Well, what can I say? …It revolves around the double meaning of the word ‘record’ of course…I, LIKE A RECORD. I wanted to say that each person is the sum of their experience and even though the experience may be the same, the way it is experienced will be different. Take ʻDark Side Of The Moonʼ…everyone knows it (well almost) and yet it is personal to each.
It reminds me of when I did a show in a massive ex-soviet museum in Lithuania years back – I went with a friend and we were treated with great hospitality and kindness until, that is, we got onto the subject of Pink Floyd’s ʻThe Wallʼ. They asked us ‘…did we know it?’ ‘Yes, of course we knew it, Pink Floyd are English after all…’ That comment was met, somewhat to our surprise, with incredulity and even anger, ‘No’ they said, ‘The Wall is OUR album, when the iron curtain was coming down, and in Berlin etc The Wall was EVERYTHING to us, you have no idea about The Wall!’ Or something like that. I thought ‘Fuck you. You can’t lay claim to a mass produced album for your own, especially one that sold 30 million+!’ But now I think fair enough, take it. It can be your very own and everybody else’s too.
The paint seals the albums, entombing, masking, preserving, hiding, whatever, my personal experience of each. No one will know, or really care what each one has meant for me although I can assure you each is dear to my heart! Painting them this way, in what has evolved to become this absurd signature style of dipping, reasserts my individuality on them for a moment before being reborn as everyone’s again. It’s just a way of saying I AM HERE – the same as everyone else, and different, and also confronting the untouchably epic scale of something like ʻAbbey Roadʼ by rendering it defunct, it makes a little space for the ME…I know Jesper, sad but true…
The sand sculpture attempts a similar comparison of the personal versus the epic. It is a faux geological record, spanning only a week…7 layers, 7 days. Its value is questionable I admit… I felt that because this was a project space, a sculpture that was speculative rather than authoritative would be appropriate. I don’t know if it has any merit at all and if it does, I would suggest it derives from the way it records my increasing ability to manipulate and work the sand from the bottom up, and nothing more. In this way it records in microcosm the idea of EVOLUTION itself, which is cosmic in scale! ….But by contrast on a mundane, everyday kind of level. So in the end the message is simple; in the cosmos of the ‘self’ things have a remarkable quality of being infinite and insignificant simultaneously. That is something that is not supposed to happen in the real world. That’s all I wanted to say really.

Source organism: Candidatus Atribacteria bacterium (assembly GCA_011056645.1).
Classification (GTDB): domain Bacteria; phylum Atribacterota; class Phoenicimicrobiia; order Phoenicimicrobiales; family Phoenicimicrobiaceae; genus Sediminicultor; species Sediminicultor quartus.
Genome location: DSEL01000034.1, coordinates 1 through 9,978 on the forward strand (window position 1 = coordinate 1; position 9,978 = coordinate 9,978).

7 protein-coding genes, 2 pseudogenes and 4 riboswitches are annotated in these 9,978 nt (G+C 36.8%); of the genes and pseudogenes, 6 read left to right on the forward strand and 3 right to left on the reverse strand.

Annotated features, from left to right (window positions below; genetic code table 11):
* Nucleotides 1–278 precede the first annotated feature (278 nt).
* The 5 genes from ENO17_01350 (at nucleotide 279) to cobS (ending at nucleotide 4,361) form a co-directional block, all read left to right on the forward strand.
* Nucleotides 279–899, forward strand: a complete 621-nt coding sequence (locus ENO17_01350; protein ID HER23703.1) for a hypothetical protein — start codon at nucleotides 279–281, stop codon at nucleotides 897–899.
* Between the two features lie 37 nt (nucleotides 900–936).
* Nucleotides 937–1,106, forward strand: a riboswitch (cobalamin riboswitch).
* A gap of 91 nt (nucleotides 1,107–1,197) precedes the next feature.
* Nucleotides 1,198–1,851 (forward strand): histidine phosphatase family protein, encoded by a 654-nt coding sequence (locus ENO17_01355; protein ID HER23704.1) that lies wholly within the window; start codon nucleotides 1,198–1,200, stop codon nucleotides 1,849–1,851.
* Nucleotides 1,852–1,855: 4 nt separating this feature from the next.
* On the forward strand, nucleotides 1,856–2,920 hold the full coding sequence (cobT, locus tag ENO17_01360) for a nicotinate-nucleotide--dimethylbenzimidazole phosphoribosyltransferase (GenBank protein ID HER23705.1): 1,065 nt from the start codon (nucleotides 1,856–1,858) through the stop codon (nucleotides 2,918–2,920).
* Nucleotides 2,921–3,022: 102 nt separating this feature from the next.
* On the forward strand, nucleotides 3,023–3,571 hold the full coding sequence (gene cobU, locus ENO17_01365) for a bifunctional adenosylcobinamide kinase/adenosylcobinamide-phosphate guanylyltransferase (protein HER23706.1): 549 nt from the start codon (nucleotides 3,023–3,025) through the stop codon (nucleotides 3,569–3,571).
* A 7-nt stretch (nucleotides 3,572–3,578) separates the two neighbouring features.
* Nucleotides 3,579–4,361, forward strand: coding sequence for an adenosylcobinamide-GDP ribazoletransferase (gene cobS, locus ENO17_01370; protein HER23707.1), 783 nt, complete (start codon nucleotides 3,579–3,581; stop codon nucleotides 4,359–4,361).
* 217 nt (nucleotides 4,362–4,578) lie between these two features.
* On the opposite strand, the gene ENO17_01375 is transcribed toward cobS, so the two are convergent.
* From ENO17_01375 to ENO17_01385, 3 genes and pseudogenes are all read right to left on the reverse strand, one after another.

Thanks Shane —
Shane Bradford, born London UK 1971, is very well known for his drip works. He dips various objects (books, records and array of common objects) in multi colored emulsions, a process that can take up to a year, until they look like abstract mutations. Objects loose their function in the process and gain new meanings. Bradfordʼs humoristic wanderlust and socio political eye for the ironic paradoxes in modern society also extends to media such as film and large-scale installations. He has exhibited extensively, current and recent exhibitions include; The Hole, New York, Campbell Works, London, Boetzelaer Nispen Gallery, Amsterdam. In 2007 he won the distinguished Celeste Art Prize.